There are times when you want to wallow. To sink, undisturbed, into your pain and soak in the negativity for as long as possible.
But there are other times when you really, really don’t want to be in a bad mood. You’ve got places to go, people to woo and sights to see. And zero time to mess around feeling crappy.
It is during these times that this short and sweet guide can be your ally.
How to talk yourself out of a bad mood
Be honest with yourself
“Most men would rather deny a hard truth than face it.” ― George R.R. Martin, A Game of Thrones.
We all have our individual emotional triggers. Whether it is feeling unheard, or believing that somebody is being disrespectful, there are certain things that have the tendency to really get under our skin.
What are your triggers? What are you hiding from? What is it, exactly, that has upset you? Why?
Explore these questions and get honest with yourself. Pain, just as much as pleasure and joy, is an opportunity for self-discovery and growth.
Understanding and acknowledging your triggers will come in valuable when you find yourself ‘activated’. It may also help you to – with love – release and let go of your pain.
Feel your feelings
“The best way out is always through.” ― Robert Frost
Okay, here’s a game changer: we want you to give yourself between five and ten minutes to wallow.
Sometimes our bad moods linger for longer – and deeper – than they should because there is a part of us that is ignoring our true feelings.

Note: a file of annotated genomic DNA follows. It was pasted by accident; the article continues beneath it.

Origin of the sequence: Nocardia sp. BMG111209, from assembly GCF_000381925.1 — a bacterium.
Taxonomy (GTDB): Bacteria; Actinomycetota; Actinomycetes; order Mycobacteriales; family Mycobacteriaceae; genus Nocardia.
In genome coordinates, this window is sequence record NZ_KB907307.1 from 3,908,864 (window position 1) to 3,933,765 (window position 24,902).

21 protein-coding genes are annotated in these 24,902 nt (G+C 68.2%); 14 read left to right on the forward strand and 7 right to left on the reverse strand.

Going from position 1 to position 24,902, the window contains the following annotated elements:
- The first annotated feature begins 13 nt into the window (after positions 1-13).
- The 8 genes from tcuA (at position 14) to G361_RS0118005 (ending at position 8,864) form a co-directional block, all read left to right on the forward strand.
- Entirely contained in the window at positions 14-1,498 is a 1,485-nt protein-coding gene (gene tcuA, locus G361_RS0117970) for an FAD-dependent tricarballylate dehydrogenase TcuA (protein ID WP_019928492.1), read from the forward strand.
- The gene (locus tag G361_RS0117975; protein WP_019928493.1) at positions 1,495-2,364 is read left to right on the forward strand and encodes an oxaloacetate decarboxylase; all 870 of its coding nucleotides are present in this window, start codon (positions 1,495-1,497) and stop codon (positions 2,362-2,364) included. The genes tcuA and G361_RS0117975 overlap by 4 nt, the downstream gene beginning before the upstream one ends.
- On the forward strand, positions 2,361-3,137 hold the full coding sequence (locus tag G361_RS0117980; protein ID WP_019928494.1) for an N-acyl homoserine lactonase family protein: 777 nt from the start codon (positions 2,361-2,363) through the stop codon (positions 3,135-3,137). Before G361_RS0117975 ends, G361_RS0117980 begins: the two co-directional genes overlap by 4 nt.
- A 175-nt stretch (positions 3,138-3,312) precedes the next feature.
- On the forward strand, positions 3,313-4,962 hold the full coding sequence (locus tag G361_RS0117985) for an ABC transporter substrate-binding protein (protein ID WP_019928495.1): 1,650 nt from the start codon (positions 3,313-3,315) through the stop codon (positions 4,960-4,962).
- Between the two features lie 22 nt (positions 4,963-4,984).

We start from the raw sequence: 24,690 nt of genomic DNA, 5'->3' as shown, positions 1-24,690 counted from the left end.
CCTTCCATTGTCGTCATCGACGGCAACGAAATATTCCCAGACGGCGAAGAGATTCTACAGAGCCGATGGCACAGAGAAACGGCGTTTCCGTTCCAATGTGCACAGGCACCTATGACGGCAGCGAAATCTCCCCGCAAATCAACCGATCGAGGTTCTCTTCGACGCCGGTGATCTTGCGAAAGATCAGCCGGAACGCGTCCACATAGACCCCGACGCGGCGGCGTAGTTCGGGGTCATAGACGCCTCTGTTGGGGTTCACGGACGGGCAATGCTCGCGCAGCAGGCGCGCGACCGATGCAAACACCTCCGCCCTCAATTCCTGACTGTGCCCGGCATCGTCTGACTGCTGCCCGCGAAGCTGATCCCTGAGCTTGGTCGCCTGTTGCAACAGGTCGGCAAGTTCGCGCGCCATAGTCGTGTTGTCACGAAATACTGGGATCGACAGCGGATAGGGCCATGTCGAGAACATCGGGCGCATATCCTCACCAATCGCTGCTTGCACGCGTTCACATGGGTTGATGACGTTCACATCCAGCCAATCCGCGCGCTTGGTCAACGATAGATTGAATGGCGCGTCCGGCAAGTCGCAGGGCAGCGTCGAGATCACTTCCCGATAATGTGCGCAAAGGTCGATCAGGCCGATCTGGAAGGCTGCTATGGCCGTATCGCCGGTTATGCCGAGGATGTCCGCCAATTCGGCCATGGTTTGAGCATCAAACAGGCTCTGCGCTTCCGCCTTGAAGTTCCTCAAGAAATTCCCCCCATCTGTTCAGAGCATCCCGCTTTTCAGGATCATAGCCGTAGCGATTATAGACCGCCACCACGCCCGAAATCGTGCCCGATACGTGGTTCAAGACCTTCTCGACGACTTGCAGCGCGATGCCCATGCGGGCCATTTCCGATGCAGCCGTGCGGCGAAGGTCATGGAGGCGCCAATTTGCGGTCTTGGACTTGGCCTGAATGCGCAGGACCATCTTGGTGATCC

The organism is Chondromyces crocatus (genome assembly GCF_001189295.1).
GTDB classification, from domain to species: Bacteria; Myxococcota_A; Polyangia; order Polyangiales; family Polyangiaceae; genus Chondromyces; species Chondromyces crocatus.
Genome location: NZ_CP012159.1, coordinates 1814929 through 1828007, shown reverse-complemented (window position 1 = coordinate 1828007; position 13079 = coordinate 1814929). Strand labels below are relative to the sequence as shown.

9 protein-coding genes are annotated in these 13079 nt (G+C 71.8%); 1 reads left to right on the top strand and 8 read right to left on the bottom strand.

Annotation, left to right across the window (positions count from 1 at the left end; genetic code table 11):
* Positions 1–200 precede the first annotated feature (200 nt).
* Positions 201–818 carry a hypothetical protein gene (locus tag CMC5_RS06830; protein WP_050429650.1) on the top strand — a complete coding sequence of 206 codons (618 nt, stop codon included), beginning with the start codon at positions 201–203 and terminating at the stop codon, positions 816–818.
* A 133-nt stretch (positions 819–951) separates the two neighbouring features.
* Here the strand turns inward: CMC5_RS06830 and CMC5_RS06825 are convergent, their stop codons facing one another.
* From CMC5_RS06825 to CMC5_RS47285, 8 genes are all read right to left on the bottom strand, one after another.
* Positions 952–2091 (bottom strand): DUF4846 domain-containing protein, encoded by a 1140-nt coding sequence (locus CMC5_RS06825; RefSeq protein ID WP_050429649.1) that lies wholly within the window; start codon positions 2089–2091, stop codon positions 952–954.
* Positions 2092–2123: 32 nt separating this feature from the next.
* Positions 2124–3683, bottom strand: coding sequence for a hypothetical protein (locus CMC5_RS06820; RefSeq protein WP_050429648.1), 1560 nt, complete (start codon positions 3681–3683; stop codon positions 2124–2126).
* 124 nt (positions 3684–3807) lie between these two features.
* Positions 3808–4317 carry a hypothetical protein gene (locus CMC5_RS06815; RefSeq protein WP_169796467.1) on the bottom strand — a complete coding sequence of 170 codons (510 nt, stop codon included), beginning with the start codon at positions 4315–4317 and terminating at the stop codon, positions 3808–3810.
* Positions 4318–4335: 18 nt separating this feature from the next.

Which is why, if you’re angry, feel angry. If you’re sad, feel sad. Give yourself permission to feel whatever it is that you’re feeling. For five minutes. Then, dust yourself off and prepare to move on.
Bonus tip: Feel your feelings while getting physical. Head to the gym, go for a walk or a jog and imagine that you’re sweating out your feelings.
You won’t get more until you appreciate what you have
“Do not spoil what you have by desiring what you have not; remember that what you now have was once among the things you only hoped for.” ― Epicurus
Okay, let’s be real: when you’re in a bad mood, forcing yourself to think about how there are people out there worse off than you probably isn’t going to help. In fact, likely, it’ll just make you feel worse because you’ll then feel guilty for feeling bad in the first place. Ugh.
So, instead, we want you to think about the blessings in your life. And yes, it will still be a struggle. Because when you’re in a bad mood, one of the hardest things to do is to sit back and sing pretty about all of the magical parts of your life. But … try. Because we strongly believe that to enjoy a happy + well life, you must appreciate what you currently have. And the antithesis? Feeling sad, mad and all around crabby about all of the things that you don’t have.
And if you’re still in a bad mood … that’s okay
“I could see that, if not actually disgruntled, he was far from being gruntled.” ― P.G. Wodehouse, The Code of the Woosters
It is normal, natural and wholeheartedly human to feel negative emotions. Expect it. Accept it. And know that even during the tough moments, you’re still you (and that’s a great thing). Because while positivity is great, we are all works in progress. And at the end of the day, we are all doing the best we can. Bad moods and all.
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